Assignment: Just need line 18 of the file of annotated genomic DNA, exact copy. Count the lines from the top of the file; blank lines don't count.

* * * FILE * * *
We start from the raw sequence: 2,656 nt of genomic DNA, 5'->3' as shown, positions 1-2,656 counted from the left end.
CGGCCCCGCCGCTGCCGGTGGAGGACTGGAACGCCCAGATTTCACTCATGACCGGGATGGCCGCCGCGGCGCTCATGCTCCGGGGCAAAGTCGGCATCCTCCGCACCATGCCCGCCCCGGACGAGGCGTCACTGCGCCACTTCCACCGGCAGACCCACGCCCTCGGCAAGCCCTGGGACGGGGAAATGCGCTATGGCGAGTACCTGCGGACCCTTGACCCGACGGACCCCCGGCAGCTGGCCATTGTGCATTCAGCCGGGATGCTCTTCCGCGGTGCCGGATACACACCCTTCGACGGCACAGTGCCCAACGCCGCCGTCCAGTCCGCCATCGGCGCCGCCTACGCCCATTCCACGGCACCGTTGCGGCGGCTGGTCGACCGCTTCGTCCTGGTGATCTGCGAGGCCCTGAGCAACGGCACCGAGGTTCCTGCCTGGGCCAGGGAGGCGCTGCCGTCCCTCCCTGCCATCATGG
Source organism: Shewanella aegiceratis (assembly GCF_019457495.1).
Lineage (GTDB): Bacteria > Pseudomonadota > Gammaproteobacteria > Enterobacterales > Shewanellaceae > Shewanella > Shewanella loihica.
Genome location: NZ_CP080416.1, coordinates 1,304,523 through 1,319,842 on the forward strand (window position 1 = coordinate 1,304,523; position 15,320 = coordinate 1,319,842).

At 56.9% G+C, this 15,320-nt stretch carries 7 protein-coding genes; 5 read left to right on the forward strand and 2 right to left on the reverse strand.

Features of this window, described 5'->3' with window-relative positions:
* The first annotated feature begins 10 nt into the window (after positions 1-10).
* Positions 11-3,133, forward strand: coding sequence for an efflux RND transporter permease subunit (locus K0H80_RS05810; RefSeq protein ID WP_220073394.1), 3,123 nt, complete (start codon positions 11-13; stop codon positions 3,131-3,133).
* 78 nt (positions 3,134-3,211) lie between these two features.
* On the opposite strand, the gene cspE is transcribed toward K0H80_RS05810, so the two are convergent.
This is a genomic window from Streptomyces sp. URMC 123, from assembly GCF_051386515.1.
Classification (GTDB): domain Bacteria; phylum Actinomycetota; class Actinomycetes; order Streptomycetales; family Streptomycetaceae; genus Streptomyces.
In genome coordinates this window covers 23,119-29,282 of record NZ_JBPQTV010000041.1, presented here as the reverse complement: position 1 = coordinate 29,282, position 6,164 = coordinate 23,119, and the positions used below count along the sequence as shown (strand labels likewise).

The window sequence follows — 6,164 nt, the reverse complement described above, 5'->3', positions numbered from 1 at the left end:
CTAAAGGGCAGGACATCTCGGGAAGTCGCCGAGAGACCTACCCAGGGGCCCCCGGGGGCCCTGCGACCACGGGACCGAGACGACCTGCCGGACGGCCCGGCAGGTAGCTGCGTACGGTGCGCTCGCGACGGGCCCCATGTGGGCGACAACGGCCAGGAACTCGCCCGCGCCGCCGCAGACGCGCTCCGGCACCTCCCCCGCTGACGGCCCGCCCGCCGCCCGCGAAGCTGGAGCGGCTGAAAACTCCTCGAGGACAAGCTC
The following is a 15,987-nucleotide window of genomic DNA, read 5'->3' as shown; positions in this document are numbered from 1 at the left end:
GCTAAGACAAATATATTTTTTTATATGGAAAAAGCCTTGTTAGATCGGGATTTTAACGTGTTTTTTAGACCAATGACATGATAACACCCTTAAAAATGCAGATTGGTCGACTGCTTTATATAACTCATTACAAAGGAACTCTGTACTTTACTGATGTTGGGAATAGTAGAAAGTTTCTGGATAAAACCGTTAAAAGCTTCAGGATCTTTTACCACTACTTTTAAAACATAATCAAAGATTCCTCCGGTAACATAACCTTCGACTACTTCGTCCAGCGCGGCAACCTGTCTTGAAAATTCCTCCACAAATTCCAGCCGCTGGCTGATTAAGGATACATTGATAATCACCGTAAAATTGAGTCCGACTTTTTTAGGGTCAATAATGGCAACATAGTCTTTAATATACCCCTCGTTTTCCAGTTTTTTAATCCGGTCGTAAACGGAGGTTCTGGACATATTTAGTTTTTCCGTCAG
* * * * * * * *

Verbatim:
GCTAAGACAAATATATTTTTTTATATGGAAAAAGCCTTGTTAGATCGGGATTTTAACGTGTTTTTTAGACCAATGACATGATAACACCCTTAAAAATGCAGATTGGTCGACTGCTTTATATAACTCATTACAAAGGAACTCTGTACTTTACTGATGTTGGGAATAGTAGAAAGTTTCTGGATAAAACCGTTAAAAGCTTCAGGATCTTTTACCACTACTTTTAAAACATAATCAAAGATTCCTCCGGTAACATAACCTTCGACTACTTCGTCCAGCGCGGCAACCTGTCTTGAAAATTCCTCCACAAATTCCAGCCGCTGGCTGATTAAGGATACATTGATAATCACCGTAAAATTGAGTCCGACTTTTTTAGGGTCAATAATGGCAACATAGTCTTTAATATACCCCTCGTTTTCCAGTTTTTTAATCCGGTCGTAAACGGAGGTTCTGGACATATTTAGTTTTTCCGTCAG